The gender gap in earnings during World War II: New evidence
AbstractContrary to the widely held belief that women's earnings rose relative to men's during World War II because of women's unprecedented movement into heavy manufacturing industries, the author of this study finds that the national all-industry earnings of women during the war fell compared to those of men. In Pennsylvania, Illinois, and New York, the relative weekly and annual earnings of female manufacturing workers rose, but at a rate below that of the long-term trend. Overall, the decline in women's weekly and annual earnings compared to men's probably resulted from the relative increase in men's hours worked-a result of state protective legislation that limited women's hours of work. (Abstract courtesy JSTOR.)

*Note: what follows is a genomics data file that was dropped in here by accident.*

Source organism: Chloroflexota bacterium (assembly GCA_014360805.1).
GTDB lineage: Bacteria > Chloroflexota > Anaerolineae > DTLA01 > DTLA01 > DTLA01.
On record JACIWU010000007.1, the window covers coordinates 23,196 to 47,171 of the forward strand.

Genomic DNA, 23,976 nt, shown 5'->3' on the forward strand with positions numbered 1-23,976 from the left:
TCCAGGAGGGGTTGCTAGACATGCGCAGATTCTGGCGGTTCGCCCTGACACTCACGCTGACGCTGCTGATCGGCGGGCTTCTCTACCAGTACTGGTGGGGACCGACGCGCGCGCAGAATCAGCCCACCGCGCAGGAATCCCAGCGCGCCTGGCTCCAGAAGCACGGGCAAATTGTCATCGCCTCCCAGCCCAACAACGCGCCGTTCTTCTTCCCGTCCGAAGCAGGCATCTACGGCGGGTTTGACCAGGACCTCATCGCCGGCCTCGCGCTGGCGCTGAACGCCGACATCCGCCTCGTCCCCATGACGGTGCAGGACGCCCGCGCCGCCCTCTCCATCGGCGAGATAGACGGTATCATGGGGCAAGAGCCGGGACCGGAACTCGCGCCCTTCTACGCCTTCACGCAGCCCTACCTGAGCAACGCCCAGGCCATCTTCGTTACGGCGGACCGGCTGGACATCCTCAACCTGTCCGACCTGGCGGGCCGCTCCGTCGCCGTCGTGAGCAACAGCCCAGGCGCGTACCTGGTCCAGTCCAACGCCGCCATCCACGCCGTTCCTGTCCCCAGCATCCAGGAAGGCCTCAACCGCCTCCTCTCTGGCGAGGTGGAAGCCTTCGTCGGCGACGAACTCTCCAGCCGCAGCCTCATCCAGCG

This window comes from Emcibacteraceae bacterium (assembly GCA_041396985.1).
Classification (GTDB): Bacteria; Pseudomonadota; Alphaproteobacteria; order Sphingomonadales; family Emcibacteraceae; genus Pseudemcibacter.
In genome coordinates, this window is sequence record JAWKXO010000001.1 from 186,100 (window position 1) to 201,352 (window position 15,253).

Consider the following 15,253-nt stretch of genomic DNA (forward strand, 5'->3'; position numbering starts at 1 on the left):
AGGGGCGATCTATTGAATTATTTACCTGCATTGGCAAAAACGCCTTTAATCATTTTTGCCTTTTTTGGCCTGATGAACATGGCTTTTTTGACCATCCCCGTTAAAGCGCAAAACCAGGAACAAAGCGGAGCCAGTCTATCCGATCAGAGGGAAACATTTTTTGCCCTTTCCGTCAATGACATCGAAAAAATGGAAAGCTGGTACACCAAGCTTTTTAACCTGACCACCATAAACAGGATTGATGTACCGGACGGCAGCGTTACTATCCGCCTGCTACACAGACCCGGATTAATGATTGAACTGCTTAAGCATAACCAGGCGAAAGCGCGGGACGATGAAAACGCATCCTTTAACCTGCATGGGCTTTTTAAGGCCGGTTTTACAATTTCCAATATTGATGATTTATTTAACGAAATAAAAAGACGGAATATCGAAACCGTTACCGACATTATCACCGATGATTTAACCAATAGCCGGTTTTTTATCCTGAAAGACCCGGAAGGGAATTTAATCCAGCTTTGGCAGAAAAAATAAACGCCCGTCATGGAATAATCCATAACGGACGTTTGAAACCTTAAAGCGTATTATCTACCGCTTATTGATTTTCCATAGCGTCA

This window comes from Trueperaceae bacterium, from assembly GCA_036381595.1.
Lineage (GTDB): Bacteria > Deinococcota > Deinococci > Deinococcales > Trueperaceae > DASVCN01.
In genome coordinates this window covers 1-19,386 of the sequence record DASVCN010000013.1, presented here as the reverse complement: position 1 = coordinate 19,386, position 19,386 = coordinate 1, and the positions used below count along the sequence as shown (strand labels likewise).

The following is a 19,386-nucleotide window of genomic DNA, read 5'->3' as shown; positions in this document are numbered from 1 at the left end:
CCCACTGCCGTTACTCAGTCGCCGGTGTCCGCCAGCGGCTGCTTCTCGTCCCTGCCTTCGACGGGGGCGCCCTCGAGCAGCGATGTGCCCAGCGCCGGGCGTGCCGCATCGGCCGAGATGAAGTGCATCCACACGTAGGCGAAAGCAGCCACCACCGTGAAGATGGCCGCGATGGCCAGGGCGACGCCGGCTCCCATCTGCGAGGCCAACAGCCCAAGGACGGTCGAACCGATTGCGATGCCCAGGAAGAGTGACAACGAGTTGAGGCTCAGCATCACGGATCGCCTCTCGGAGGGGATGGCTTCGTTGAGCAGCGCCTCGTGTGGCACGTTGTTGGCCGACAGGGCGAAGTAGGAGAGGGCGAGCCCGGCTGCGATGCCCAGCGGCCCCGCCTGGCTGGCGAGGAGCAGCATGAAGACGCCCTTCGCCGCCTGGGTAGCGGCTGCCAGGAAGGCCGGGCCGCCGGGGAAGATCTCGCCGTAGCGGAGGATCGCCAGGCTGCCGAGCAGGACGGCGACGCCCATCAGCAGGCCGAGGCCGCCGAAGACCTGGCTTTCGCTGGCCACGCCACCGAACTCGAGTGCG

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Bibliographic InfoArticle provided by ILR Review, Cornell University, ILR School in its journal ILR Review.
Volume (Year): 42 (1989)
Issue (Month): 3 (April)
Postal: 381 Ives East, Cornell University, Ithaca, NY 14853-3901
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- David Neumark & Wendy A. Stock, 2001. "The Effects of Race and Sex Discrimination Laws," NBER Working Papers 8215, National Bureau of Economic Research, Inc.
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